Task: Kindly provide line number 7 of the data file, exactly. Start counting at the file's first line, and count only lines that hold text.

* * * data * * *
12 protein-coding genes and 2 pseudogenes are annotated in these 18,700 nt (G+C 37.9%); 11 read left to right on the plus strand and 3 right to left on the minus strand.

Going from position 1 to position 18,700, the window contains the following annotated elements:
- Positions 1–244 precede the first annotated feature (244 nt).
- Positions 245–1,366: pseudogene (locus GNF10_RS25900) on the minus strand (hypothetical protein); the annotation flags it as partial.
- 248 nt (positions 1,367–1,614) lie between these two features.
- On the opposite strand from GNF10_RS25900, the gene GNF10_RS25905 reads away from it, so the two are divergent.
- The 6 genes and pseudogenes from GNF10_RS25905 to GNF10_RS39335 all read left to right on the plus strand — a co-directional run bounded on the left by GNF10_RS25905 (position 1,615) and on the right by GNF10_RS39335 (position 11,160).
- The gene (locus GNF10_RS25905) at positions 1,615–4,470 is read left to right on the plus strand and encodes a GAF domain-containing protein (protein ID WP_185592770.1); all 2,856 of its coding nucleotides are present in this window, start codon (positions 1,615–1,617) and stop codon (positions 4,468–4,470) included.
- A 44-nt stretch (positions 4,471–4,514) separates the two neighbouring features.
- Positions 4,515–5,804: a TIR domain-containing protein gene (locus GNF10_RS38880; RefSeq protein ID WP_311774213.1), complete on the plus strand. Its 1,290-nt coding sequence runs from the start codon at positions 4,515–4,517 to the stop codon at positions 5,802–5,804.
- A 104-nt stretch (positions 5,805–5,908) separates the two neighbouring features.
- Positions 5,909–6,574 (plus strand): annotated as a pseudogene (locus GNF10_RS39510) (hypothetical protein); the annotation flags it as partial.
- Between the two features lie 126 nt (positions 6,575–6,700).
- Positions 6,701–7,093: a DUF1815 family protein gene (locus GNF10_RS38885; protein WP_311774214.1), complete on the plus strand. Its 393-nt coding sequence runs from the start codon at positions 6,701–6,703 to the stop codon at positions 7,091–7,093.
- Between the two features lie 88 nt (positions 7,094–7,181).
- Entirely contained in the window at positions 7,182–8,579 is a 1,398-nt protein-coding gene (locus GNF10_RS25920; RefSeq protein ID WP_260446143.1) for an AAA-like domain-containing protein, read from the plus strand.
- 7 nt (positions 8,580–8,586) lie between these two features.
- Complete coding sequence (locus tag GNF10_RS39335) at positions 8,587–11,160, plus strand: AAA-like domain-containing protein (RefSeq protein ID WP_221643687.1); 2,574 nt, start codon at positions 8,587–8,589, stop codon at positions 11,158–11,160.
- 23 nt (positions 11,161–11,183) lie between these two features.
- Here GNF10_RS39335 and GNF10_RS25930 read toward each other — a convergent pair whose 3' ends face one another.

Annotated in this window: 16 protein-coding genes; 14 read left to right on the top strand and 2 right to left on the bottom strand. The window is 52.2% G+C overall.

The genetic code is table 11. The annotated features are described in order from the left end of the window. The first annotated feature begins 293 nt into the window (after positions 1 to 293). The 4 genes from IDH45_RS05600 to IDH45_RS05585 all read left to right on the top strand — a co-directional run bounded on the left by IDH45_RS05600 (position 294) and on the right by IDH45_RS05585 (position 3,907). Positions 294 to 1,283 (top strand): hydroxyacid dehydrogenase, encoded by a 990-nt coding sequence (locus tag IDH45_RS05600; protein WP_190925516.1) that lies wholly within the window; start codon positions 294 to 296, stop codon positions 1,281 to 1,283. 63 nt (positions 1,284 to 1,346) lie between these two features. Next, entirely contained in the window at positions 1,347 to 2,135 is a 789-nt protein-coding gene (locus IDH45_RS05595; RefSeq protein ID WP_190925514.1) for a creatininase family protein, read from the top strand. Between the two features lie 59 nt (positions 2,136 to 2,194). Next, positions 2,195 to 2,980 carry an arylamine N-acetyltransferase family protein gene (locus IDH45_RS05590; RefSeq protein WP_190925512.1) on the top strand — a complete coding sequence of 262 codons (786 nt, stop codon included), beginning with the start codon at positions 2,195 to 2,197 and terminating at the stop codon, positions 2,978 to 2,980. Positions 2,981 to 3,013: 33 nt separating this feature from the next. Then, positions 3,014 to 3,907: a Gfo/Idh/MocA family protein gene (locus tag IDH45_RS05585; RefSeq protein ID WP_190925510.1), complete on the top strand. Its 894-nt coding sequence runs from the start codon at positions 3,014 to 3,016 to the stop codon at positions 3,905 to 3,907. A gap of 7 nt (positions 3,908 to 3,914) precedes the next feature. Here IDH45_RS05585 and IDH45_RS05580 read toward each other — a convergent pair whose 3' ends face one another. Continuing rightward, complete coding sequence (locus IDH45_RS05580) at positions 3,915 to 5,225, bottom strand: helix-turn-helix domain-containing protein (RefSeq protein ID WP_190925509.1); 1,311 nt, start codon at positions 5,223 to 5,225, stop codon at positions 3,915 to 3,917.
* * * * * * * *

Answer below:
- The 6 genes and pseudogenes from GNF10_RS25905 to GNF10_RS39335 all read left to right on the plus strand — a co-directional run bounded on the left by GNF10_RS25905 (position 1,615) and on the right by GNF10_RS39335 (position 11,160).